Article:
Relevant Biblical Passages: Genesis-Revelation
Preparation for a hard driving people. Given our free-will orientation, Adventists tend to be an active, energetic lot. Indeed, we sometimes give the impression that finishing God’s work is entirely up to us. There is work for us to do, but salvation is God’s business. Here are several points to keep in mind as we work and wait:
Fear. Perfect love casts out fear, says the apostle (1 John 4:18). But as one of my colleagues has quipped, perfect fear casts out love. Our love isn’t perfect, of course, and maybe that is why we are still afraid when we shouldn’t be. Yet careless people may need a touch of fear. As one pastor commented, “The existence of God is the last thing you should worry about, and I mean the very last, and I mean very worried.” But for our encouragement, even the scariest of books can be encouraging. Note, for example, that when the seven last plagues are poured out in Revelation 15, the saints are pictured as being safe by the sea of glass (Rev. 15:1-4). That has to be good news.
Time makes no difference. The parables in Matthew 25 note that even the faithful virgins slept; and those with the talents kept on working until their master returned. The frightened man hid his talent and he was the one unprepared for his master’s return. Paul’s timely reminder in 1 Thess. 5:1 is also one we need to hear: “I don’t need to write you about the time or date when all this will happen” (CEV). For the Christian, every day is today.
Jesus is our hope. The first line of Romans 8:1 is one we constantly need to hear: “There is now no condemnation for those who are in Christ Jesus.”
Jesus is the way. There is no loftier goal than the one laid down by Jesus in Matthew 5-7, the Sermon on the Mount. But we must never allow the ideal to be oppressive. Remembering our sinful status, we will always fall short of the mark. But like the publican, we can go down to our house justified (Luke 18:14). And when panic threatens to overcome us because our hopes are eluding us, we can always pray with the father of the epileptic boy, “I believe, help my unbelief!” (Mark 9:24).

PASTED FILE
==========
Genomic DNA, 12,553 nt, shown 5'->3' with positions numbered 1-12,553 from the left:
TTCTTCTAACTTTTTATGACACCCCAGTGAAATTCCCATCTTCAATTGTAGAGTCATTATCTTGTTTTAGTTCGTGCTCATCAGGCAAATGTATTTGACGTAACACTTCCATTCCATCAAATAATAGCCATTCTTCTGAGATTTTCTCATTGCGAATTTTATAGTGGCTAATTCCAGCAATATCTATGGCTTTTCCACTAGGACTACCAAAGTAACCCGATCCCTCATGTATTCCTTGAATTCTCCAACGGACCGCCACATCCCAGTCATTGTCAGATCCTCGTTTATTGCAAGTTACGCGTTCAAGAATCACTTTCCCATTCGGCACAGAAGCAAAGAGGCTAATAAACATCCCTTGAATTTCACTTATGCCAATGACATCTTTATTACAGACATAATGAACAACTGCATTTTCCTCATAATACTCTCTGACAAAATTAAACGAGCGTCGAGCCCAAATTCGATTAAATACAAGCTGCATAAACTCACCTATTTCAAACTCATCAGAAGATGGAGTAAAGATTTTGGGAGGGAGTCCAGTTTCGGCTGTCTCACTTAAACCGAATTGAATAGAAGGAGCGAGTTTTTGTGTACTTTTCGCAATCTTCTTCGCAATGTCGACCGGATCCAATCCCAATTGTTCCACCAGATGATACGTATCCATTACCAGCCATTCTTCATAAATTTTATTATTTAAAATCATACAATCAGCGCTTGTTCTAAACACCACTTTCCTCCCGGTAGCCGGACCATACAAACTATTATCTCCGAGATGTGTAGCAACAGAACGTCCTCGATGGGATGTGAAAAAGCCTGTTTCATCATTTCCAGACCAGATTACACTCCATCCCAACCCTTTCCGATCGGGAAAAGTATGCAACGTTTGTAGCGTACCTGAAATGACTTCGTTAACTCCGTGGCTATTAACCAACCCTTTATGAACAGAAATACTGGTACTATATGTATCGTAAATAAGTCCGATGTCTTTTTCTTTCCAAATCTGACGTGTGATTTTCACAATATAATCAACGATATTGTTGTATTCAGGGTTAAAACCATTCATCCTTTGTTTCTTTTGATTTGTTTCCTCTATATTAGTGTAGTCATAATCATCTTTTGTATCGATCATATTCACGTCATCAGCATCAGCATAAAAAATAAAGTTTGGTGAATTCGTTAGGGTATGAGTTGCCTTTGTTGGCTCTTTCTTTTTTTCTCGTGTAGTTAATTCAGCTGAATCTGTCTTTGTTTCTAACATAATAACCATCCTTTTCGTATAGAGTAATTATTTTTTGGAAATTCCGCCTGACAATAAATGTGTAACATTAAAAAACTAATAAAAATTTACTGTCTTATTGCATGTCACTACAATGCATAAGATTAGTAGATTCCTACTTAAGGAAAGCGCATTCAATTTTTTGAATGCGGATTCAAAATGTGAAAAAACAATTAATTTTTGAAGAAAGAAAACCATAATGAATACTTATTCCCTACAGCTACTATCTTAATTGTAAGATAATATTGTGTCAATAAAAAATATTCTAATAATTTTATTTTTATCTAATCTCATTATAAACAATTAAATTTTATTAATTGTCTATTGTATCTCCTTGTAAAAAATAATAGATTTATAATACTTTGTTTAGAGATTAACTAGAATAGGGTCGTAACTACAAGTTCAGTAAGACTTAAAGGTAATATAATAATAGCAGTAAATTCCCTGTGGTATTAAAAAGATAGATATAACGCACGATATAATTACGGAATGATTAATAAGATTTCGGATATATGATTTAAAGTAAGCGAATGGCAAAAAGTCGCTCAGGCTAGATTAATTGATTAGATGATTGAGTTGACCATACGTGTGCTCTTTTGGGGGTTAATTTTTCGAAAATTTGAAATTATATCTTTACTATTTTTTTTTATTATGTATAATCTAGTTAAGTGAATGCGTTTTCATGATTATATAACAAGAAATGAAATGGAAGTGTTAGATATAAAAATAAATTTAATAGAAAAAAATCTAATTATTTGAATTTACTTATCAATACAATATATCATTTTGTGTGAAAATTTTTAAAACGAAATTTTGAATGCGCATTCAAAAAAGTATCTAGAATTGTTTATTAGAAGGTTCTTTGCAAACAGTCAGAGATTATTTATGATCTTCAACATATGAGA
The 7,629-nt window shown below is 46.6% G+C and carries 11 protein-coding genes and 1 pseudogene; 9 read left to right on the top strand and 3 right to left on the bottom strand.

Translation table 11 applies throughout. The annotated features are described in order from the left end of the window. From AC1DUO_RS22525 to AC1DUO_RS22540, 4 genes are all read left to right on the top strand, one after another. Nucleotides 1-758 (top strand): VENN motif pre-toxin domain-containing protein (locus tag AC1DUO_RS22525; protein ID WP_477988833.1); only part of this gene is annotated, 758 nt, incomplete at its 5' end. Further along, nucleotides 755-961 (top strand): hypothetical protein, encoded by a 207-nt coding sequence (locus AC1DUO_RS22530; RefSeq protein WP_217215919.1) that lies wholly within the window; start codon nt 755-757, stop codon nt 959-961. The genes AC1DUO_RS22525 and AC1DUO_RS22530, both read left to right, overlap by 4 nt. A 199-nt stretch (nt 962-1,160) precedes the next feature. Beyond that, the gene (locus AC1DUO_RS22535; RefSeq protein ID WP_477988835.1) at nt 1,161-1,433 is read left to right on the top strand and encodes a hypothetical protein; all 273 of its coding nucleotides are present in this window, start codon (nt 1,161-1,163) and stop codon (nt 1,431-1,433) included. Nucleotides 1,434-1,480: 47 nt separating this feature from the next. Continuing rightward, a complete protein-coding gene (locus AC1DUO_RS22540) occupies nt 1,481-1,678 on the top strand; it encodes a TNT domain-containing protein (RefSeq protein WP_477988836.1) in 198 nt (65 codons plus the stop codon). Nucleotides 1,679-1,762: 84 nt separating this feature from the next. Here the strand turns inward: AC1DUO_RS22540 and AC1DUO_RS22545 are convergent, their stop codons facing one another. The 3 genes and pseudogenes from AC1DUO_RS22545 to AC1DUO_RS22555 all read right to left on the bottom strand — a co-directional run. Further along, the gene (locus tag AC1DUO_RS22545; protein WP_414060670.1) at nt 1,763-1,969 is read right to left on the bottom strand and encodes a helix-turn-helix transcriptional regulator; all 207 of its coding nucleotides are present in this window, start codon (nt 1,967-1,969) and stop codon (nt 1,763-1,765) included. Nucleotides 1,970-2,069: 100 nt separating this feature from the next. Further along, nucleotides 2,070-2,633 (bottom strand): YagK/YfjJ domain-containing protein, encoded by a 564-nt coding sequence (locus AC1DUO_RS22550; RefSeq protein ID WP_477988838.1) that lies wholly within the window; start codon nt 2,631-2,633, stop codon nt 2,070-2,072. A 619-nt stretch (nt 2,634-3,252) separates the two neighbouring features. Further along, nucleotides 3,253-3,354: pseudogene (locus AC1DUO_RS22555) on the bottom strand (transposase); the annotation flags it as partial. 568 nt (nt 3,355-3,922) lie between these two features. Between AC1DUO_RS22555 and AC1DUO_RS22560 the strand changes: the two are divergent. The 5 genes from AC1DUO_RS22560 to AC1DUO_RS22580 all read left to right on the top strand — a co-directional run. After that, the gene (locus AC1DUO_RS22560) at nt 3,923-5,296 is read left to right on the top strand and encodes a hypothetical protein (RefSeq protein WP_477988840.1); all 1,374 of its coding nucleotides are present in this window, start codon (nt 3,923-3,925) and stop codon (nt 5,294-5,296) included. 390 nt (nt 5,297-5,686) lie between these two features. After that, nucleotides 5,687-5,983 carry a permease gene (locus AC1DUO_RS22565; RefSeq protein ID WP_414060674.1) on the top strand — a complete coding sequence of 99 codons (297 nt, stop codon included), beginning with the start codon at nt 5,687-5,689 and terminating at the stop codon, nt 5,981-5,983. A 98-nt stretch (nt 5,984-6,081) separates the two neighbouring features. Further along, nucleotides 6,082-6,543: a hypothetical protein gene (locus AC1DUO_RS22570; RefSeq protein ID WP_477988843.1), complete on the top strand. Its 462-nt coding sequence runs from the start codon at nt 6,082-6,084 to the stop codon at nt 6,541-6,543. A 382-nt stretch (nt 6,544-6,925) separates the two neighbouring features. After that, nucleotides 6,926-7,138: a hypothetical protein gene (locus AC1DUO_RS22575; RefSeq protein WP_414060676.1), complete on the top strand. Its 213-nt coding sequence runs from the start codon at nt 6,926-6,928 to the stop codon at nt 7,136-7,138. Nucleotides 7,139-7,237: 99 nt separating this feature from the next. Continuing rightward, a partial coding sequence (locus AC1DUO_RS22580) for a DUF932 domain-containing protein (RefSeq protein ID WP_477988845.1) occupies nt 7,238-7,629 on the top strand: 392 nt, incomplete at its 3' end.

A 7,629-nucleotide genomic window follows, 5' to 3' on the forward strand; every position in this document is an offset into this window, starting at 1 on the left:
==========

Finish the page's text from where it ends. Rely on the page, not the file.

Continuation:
As we ponder the Advent hope, the following questions are worth asking of ourselves when we meet as a group:
- What are we as a group doing now that we could be doing better?
- What are we doing now that we shouldn’t be doing at all?
- Are we depending on the group (the church) too much or too little?
A final Bible verse: “Then I saw a new heaven and a new earth; for the first heaven and the first earth had passed away, and the sea was no more. And I saw the holy city, the new Jerusalem, coming down out of heaven from God, prepared as a bride adorned for her husband. And I heard a loud voice from the throne saying, ‘See, the home of God is among mortals. He will dwell with them as their God; they will be his peoples, and God himself will be with them; he will wipe every tear from their eyes. Death will be no more; mourning and crying and pain will be no more, for the first things have passed away.’ And the one who was seated on the throne said, ‘See, I am making all things new.’ Also he said, ‘Write this, for these words are trustworthy and true'” – Revelation 21:1-5, NRSV